Let Go and Move On 2020

Let me take this opportunity to welcome everyone to the first blog article of 2020.  I must admit the break from blogging has accorded me the opportunity to connect the dots and ponder on what the future holds for me.  But the break has also helped me to appreciate the power of the present. Let’s face it, we don’t live in the past and we don’t live as yet in the future.  We live in the present. It is the present that counts. In that regard, I have dedicated my blog articles for 2020 to be on how we can make our present count for us. Often in our lives we are battling demons from the past that clouds us from enjoying the fruits of the present. Sometimes we worry a lot about the future that we forget that we are alive in the present.


Image by Umut Yilman on Unsplash

You will discern the line “let go of the past” throughout most of my articles this year because I truly want everyone I come into contact with to live meaningfully in the present.

Let go of the past like you would let go of your kite.

Live in the present.

Welcome to 2020.

Finding your Zen Now and in 2020

In layman’s understanding Zen simply means “peace of mind”. And that is the understanding we shall run with. The phrase “peace of mind” is synonymous with the words; calmness, coolness, serenity, quietness to name a few.


Photo by Simon Rae on Unsplash

Let’s face in these days’ lives it is difficult to find one’s peace of mind. We are bombarded by all sorts of distracting stimuli. Eventually, we run around until we tire out without achieving any meaningful results.

When we don’t achieve what we want we get disappointed.

As we all know, when disappointments pile up or are not managed properly that can create a plethora of emotional problems (stress, anxiety, mood swings, etc.) which may also manifest into physiological problems.

Peace of mind one can navigate through all the noise, the disappointments, and the distracting stimuli without going crazy.

And finding your peace of mind doesn’t need to cost you a limb. It can be achieved freely without the need to buy it.

If for some reason, you can’t cope on your own; seeking the services of a competent and licensed professional is a necessity.

The suggestions I am about to share with you helped me at no cost when I was broke and going through the emotional turmoil – I called the “abyss” a couple of years back. I still use them to cope.

And I believe they will be of help to you as well. The suggestions are not conclusive, not meant to be prescriptive and you don’t need to adopt all of them to find the peace of mind.

Let’s now have a look at the Zen freebies.

  1. Breathe in and breathe out (about 4 or 5 times) when feeling overwhelmed. Cost: $0
  2. Be grateful that you are alive and still have your family and everything you hold dear. Cost: $0
  3. Consult your God. How you consult your God is up to you but do consult your God. You may pray, fast or meditate; it is all up to you. Cost: $0
  4. Cry if you have to. Crying reduces distress with the higher levels of stress hormones contained in tears and has a soothing effect.
  5. Engage in a light exercise for a few minutes every day. Cost: $0
  6. Draft an action plan to tackle issues that may be leaving you overwhelmed. The plan must-have list of manageable to-do mini actions. Cost: $0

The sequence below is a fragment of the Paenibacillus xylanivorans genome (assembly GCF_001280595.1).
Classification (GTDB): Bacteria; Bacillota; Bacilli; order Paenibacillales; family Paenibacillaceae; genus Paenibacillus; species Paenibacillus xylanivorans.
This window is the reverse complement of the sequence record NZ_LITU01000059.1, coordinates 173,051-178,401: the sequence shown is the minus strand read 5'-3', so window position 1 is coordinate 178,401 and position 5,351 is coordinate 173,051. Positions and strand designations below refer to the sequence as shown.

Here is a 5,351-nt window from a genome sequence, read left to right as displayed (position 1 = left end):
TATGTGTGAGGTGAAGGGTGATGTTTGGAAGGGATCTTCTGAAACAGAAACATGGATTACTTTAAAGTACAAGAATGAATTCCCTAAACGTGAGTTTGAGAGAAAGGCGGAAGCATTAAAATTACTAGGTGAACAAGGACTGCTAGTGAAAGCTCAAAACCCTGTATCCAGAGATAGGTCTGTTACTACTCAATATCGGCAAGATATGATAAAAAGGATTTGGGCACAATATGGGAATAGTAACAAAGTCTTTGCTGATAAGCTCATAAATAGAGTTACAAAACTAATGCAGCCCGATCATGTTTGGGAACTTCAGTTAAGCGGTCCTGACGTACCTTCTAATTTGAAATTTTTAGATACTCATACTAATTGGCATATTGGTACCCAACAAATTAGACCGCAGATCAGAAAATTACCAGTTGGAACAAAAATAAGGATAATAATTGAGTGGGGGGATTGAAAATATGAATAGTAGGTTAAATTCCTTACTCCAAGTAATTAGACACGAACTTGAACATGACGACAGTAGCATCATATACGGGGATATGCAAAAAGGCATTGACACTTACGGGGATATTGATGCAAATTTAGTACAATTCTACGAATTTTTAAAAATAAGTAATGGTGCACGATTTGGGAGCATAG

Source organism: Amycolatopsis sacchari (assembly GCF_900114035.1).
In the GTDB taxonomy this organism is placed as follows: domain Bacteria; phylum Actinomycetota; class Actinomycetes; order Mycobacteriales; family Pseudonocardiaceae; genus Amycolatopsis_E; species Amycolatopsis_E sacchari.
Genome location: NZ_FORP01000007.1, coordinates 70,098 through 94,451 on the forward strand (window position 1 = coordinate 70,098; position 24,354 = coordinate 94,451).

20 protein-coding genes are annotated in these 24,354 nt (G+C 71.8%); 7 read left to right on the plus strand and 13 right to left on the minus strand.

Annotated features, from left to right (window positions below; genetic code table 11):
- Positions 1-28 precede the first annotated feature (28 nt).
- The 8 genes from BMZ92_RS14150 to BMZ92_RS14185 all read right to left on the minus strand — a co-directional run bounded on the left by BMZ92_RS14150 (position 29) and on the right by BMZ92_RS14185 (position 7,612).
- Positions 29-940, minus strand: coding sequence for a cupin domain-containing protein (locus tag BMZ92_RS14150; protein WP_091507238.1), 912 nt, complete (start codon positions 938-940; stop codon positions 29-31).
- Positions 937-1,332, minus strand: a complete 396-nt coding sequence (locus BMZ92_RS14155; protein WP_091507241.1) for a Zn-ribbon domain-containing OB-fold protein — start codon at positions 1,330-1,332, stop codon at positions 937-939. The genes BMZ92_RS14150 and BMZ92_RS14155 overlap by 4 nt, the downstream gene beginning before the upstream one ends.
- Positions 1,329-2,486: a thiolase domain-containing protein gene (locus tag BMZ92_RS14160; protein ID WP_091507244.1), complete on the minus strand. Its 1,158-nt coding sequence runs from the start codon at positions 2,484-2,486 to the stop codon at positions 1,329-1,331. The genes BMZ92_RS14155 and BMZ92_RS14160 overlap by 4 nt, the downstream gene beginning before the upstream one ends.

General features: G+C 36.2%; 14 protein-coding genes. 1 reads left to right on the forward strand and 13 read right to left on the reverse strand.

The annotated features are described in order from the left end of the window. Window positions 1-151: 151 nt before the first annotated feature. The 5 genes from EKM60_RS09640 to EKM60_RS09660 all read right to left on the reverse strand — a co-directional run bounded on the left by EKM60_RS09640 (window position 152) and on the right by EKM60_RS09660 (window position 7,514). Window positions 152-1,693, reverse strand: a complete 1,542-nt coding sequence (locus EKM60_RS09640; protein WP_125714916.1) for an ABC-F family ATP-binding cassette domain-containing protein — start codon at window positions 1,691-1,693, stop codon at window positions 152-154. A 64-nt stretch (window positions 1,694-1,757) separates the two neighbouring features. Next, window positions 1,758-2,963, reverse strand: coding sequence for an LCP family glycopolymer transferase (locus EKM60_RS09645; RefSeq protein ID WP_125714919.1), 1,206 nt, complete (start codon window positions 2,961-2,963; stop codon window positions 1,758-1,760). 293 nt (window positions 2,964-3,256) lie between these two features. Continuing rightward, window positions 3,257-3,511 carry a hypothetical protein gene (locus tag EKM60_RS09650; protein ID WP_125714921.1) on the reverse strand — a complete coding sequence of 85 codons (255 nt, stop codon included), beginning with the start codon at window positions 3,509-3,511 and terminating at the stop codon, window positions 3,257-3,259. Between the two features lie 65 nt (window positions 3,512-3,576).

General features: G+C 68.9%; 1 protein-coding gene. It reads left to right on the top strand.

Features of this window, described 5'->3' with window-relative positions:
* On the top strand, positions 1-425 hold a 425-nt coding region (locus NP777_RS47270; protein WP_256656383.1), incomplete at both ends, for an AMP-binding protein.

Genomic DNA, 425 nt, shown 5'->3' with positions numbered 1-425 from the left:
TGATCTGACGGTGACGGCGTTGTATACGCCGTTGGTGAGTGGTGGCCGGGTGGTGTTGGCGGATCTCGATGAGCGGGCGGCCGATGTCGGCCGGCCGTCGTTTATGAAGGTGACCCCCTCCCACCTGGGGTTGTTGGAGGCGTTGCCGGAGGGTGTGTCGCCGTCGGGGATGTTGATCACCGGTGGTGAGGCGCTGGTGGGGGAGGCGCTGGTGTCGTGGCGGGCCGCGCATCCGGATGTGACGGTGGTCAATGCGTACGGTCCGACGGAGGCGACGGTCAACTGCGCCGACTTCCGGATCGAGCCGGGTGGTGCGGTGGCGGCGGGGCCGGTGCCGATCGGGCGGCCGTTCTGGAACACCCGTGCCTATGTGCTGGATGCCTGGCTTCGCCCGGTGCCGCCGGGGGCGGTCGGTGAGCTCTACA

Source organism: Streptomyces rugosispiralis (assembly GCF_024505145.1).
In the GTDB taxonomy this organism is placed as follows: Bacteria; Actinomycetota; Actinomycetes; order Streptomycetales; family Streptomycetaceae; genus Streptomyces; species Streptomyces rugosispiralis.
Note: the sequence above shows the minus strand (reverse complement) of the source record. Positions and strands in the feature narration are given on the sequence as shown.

7. Have adequate sleep to wake up refreshed (7-8 hours average). If for some reason, you can’t find the recommended 8 hours, swing in a nap or two during the course of the day. Cost: $0
  8. If you have to talk about the issue stealing your peace of mind immediately, call or visit a trusted relative or even friend and talk to them. If you need help let them know you need such. Cost: Range from free to few $ depending on where and how you would contact the trusted relative or friend.
  9. Eat right and Hydrate adequately. When one is going through tough times, often the temptation is to resist doing the right self-care habits. And it doesn’t help the situation one is in the long run. Cost: May range from $0 to a few $ that may accrue from diet adjustment. Under normal circumstances the food we already have in our pantries is sufficient – only the devil is in the cooking.
  10. If you have to “release” or “debrief” through writing, do it. A piece of a book in the house will you serve you well. Who knows; the notes may become your best-selling book in the future. Cost: $0 (but if you have to but a journal, it may cost a few $).

Thank you for reading.

This list is merely self-care suggestions I am offering and they are not in any way a substitute for professional advice from licensed health and nutrition professionals.

Caution: affiliate link ahead.

If you are in need of a Zen professional program in 2020, I recommend you try out the folks at Zen 12.

I recommend this book, Zen Habits by Leo Babauta. It will certainly be of help as well.

Thank you for reading this blog post.

*Boiki Keaitaya is a non-practicing trained school counselor.


Today, the 4th November is WORLD COMMONSENSE DAY. And that got me thinking;

“What is this thing called commonsense by the way?

I decided to visit Wikipedia’s for wisdom.

This is what I got.

“Common sense is sound practical judgment concerning everyday matters, or a basic ability to perceive, understand, and judge that is shared by (“common to”) nearly all people. The first type of common sense, good sense, can be described as “the knack for seeing things as they are, and doing things as they ought to be done”. The second type is sometimes described as folk wisdom, “signifying unreflective knowledge not reliant on specialized training or deliberative thought”. The two types are intertwined, as the person who has common sense is in touch with common-sense ideas, which emerge from the lived experiences of those commonsensical enough to perceive them”. Continue reading “WORLD COMMONSENSE DAY – 4th NOVEMBER”